by rcaputo on 2010.04.28 16:51 (#71933)
Attached to: Nerd communication

Well, that sucks. Maybe the default was different in my day.

I guess we'll have to leave it at this, since neither of us seems to be talking to someone who can do anything about it.

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Comments: 6
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  Journal: Reflex Progress on 2010.04.16 1:04

Journal by rcaputo on 2010.04.16 1:04
User Journal

I've been making good progress on Reflex lately. I have to: I've applied to talk about it at YAPC::NA, so I need something to talk about! The code has been moving too fast for CPAN right now, but you can follow along at Reflex's repository on github. Here's a summary of the latest changes:

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  Comment: you accidentally opted out of rt.cpan.org notices (Score 1) on 2010.04.09 19:17

by rcaputo on 2010.04.09 19:17 (#71880)
Attached to: Nerd communication

Check your CPAN contact address, which should be redirecting to your current e-mail address. rt.cpan.org is consistently contacting me via my @cpan.org address. Maybe I opted in for that? I don't recall... I set it up over a decade ago.

Also check https://rt.cpan.org/Prefs/Other.html to see whether your e-mail delivery is not "Suspended". If it is, I can only guess that it was auto-suspended because your @cpan.org address was bouncing.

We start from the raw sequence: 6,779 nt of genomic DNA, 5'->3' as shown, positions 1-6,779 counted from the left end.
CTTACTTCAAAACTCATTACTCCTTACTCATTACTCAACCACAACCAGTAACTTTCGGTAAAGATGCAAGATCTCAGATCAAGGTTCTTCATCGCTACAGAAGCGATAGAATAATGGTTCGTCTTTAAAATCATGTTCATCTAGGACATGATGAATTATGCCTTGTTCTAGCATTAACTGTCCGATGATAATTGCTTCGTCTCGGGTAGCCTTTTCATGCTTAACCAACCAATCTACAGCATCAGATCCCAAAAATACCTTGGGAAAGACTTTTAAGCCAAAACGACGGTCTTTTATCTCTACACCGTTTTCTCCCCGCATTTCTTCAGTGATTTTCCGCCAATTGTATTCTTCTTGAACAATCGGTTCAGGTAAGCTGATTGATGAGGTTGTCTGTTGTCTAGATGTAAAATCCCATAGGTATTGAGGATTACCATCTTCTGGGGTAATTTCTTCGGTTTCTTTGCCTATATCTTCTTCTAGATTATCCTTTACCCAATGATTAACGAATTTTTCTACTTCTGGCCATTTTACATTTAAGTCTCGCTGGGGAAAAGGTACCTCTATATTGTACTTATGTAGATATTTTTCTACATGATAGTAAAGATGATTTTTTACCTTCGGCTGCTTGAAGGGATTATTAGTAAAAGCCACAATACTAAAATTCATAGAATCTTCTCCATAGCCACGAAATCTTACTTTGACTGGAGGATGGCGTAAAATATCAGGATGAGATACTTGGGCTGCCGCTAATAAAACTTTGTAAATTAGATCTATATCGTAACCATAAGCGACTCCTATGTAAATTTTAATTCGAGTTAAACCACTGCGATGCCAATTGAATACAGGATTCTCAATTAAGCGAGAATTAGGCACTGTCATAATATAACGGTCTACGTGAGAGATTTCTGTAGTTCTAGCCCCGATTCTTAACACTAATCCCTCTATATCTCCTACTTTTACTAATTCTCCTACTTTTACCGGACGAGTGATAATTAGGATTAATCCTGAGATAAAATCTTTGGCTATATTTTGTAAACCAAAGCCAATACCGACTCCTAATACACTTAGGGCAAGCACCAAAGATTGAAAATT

If it's still not working: "Please report any issues with rt.cpan.org to rt-cpan-admin@bestpractical.com." That request is right there under the Search field on most (all?) rt.cpan.org pages.

Or not. Maybe someone from Best Practical will stumble across your blog and help out.

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Comments: 6
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  Comment: snerp vortex isn't just for git (Score 1) on 2010.04.01 12:35

by rcaputo on 2010.04.01 12:35 (#71811)
Attached to: svn to mercurial?

I can't answer your question directly, but I know that my Snerp Vortex is designed to support more than just git.

Someone with Mercurial chops could write SVN::Dump::Replayer::Mercural, and then snerp would support --replayer=mercurial

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Comments: 4
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  Comment: I/O dispatch is about 130% faster, since you ask. (Score 1) on 2009.10.15 12:05

by rcaputo on 2009.10.15 12:05 (#70900)
Attached to: POE 1.280 is Faster

Sorry, no fancy graphs.

I wrote a deliberately simple program to count select_read() events per second. I ran it five times for each version of POE, averaged the results, and calculated the improvement using (new_rate/old_rate-1). Standard deviation for the sample sets were about 1%, if that matters.

#!/usr/bin/env perl

use warnings;
use strict;

use POE;

my $limit = 10_000;
my @start_times;
my @end_times;
my $count = 0;

my $filehandle;

POE::Session->create(
  inline_states => {
    _start => sub {
      open $filehandle, "<", "/dev/zero" or die $!;
      $_[KERNEL]->select_read($filehandle, "count");
      @start_times = times();
    },
    count  => sub {
      if ($count < $limit) {
        $count++;
        return;
      }

      @end_times = times();
      for (0..$#end_times) {
        $end_times[$_] -= $start_times[$_];
      }

      $_[KERNEL]->select_read($filehandle, undef);
    },
  },
);

POE::Kernel->run();

print join("\t", "POE", "BENCH", "COUNT", "RATE"), "\n";
print join(